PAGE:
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`bringing their claims, the Court next addresses whether it has personal jurisdiction over
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`When a defendant moves to dismiss a complaint for lack of personal jurisdiction, the
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`plaintiff bears the burden of demonstrating that jurisdiction is appropriate. Sher v. Johnson,
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`911 F.2d 1357, 1361 (9th Cir. 1990). Where, as here, the motion is based on written
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`materials rather than an evidentiary hearing, “the plaintiff need only make a prima facie
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`showing of jurisdictional facts,” id., and the court “only inquire[s] into whether [the
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`plaintiff’s] pleadings and affidavits” are sufficient to make that showing.” Caruth v. Int’l.
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`Psychoanalytical Ass’n, 59 F.3d 126, 128 (9th Cir. 1995). Although the plaintiff cannot
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`“simply rest on the bare allegations of its complaint,” Amba Marketing Sys., Inc. v. Jobar
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`Int’l., Inc., 551 F.2d 784, 787 (9th Cir. 1977), uncontroverted allegations in the complaint
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`are taken as true, AT&T v. Compagnie Bruxelles Lambert, 94 F.3d 586, 588 (9th Cir. 1996).
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`TEPCO argues that this Court lacks personal jurisdiction over it and therefore the
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`Court must dismiss the Plaintiffs’ claims. In response, Plaintiffs first argue that TEPCO
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`waived its personal jurisdiction defense in Cooper and that TEPCO’s waiver should apply
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`in Bartel II. Absent waiver, Plaintiffs claim that California has specific jurisdiction over
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`TEPCO and that TEPCO is subject to nationwide jurisdiction under Rule 4(k)(2).2
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`A. Waiver of Personal Jurisdiction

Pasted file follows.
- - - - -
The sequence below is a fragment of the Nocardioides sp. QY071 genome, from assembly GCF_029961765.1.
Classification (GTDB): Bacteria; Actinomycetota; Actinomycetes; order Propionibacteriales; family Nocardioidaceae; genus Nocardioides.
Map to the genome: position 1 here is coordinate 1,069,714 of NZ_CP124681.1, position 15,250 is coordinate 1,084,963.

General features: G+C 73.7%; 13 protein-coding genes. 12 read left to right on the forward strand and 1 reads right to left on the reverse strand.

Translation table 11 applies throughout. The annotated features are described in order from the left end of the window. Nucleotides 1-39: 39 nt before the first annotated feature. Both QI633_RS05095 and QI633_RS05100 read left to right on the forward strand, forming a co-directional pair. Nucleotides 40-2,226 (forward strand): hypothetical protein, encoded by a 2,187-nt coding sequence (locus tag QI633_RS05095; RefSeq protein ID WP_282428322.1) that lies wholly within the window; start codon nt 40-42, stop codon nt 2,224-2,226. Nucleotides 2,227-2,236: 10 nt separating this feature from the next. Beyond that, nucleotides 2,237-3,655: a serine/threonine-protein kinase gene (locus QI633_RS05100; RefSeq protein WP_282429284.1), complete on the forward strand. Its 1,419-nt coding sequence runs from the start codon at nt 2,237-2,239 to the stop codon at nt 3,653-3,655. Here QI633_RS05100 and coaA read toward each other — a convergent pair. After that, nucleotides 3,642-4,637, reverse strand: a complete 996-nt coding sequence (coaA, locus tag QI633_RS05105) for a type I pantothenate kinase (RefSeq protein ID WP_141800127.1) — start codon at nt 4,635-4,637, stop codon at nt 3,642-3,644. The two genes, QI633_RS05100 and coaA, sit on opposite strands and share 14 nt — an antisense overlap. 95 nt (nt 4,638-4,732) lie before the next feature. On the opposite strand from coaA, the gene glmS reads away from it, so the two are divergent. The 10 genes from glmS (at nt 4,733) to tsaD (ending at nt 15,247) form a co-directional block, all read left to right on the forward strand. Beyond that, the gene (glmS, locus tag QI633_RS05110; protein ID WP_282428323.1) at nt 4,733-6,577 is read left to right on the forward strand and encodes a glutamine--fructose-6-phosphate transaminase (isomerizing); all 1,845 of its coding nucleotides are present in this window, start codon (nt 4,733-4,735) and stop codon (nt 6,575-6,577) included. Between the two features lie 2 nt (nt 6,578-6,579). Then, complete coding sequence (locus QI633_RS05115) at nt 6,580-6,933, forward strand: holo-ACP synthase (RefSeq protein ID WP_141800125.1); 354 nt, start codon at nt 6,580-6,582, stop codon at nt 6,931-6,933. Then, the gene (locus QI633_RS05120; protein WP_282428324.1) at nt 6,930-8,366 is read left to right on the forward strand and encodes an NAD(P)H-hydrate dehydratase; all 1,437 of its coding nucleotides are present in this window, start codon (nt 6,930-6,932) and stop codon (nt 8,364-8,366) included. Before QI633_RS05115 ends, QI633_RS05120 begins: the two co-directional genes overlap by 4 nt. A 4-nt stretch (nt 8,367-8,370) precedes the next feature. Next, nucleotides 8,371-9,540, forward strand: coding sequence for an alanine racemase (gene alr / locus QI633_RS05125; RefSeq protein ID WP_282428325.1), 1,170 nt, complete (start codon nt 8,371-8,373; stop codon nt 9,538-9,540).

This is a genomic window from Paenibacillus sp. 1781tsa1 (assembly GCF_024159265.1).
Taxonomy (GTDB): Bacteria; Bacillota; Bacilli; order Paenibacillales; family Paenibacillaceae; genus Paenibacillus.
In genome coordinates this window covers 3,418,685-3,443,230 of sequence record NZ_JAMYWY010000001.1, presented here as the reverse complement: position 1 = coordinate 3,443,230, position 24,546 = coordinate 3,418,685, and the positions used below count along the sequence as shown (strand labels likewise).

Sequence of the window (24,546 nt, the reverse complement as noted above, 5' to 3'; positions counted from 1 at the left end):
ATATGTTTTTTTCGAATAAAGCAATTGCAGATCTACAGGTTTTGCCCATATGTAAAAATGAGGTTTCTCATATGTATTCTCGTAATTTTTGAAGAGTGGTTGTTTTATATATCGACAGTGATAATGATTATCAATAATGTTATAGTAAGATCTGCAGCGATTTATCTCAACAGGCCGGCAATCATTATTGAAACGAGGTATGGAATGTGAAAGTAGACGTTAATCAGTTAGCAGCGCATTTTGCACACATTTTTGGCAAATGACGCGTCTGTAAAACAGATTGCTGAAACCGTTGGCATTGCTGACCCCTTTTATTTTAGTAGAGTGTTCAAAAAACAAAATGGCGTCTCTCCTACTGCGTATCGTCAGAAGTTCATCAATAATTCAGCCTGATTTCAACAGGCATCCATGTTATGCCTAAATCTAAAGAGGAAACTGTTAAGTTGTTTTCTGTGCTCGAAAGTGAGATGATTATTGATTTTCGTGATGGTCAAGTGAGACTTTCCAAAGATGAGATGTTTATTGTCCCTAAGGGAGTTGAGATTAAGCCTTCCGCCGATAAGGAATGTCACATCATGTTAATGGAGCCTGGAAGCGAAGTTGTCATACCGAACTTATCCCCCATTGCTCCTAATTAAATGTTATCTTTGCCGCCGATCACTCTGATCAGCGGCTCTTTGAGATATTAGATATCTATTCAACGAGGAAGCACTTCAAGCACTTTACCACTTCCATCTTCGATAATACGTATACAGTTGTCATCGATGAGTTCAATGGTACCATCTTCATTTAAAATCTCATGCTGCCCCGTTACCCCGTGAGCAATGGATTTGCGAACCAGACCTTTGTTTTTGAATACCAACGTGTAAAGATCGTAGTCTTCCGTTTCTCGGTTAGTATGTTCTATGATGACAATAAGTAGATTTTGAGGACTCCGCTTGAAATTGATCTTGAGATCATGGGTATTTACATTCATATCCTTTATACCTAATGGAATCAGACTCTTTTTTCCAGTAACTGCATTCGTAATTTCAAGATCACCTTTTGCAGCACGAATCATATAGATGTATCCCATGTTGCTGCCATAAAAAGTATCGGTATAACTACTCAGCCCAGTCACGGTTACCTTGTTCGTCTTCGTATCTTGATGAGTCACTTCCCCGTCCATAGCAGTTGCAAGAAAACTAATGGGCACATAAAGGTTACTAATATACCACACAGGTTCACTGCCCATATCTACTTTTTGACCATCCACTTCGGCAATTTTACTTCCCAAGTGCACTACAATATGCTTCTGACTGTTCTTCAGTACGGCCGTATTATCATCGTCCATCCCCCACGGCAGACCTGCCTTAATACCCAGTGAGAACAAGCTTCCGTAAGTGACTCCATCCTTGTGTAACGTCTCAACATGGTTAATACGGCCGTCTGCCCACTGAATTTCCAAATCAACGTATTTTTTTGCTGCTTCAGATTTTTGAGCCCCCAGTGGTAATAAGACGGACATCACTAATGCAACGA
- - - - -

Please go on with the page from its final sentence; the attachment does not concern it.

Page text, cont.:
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`The Court first analyzes whether a waiver of personal jurisdiction in Cooper would
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`apply to Bartel II. In Bartel I, this Court rejected the plaintiffs’ very same argument. See
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`Bartel I, 2018 WL 312701, at *2–3. Plaintiffs raise no new legal arguments for their
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`proposition and only attempt to distinguish one of several cases cited as precedent in the
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`Bartel I Order—Dow Chemical Co. v. Calderon, 422 F.3d 827 (9th Cir. 2005)—in a
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`footnote in their Opposition. See Opp’n to TEPCO MTD at 22 n.4.
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`In Dow Chemical, the Ninth Circuit held that a group of Nicaraguan defendants, who
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`sued in the Central District of California, did not consent to personal jurisdiction by
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`defending on the merits an earlier action concerning the same issues also filed in the Central
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`District. 422 F.3d at 833. The Ninth Circuit held that “defense on the merits in a suit
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`brought by one party cannot constitute consent to suit as a defendant brought by different